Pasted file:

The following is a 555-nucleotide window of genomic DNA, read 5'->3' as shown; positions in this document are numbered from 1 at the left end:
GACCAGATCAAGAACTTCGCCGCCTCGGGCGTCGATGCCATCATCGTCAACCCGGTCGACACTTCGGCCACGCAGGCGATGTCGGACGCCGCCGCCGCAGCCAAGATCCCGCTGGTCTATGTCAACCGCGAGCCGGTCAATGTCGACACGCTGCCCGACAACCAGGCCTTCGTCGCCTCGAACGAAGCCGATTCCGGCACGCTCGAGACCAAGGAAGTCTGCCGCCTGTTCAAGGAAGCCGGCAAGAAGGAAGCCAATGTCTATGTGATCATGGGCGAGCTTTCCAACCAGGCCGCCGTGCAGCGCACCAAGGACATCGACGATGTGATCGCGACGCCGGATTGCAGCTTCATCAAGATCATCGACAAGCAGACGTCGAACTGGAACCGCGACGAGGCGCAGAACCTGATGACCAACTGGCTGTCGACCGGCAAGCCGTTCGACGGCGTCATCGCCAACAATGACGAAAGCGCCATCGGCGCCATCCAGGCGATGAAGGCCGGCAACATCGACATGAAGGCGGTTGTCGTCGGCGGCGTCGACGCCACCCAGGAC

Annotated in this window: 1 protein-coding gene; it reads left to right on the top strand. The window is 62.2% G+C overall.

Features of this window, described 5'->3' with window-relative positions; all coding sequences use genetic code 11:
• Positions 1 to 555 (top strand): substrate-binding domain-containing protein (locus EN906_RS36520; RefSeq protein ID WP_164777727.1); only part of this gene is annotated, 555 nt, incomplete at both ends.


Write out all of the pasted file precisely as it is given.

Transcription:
The following is a 555-nucleotide window of genomic DNA, read 5'->3' as shown; positions in this document are numbered from 1 at the left end:
GACCAGATCAAGAACTTCGCCGCCTCGGGCGTCGATGCCATCATCGTCAACCCGGTCGACACTTCGGCCACGCAGGCGATGTCGGACGCCGCCGCCGCAGCCAAGATCCCGCTGGTCTATGTCAACCGCGAGCCGGTCAATGTCGACACGCTGCCCGACAACCAGGCCTTCGTCGCCTCGAACGAAGCCGATTCCGGCACGCTCGAGACCAAGGAAGTCTGCCGCCTGTTCAAGGAAGCCGGCAAGAAGGAAGCCAATGTCTATGTGATCATGGGCGAGCTTTCCAACCAGGCCGCCGTGCAGCGCACCAAGGACATCGACGATGTGATCGCGACGCCGGATTGCAGCTTCATCAAGATCATCGACAAGCAGACGTCGAACTGGAACCGCGACGAGGCGCAGAACCTGATGACCAACTGGCTGTCGACCGGCAAGCCGTTCGACGGCGTCATCGCCAACAATGACGAAAGCGCCATCGGCGCCATCCAGGCGATGAAGGCCGGCAACATCGACATGAAGGCGGTTGTCGTCGGCGGCGTCGACGCCACCCAGGAC

Annotated in this window: 1 protein-coding gene; it reads left to right on the top strand. The window is 62.2% G+C overall.

Features of this window, described 5'->3' with window-relative positions; all coding sequences use genetic code 11:
• Positions 1 to 555 (top strand): substrate-binding domain-containing protein (locus EN906_RS36520; RefSeq protein ID WP_164777727.1); only part of this gene is annotated, 555 nt, incomplete at both ends.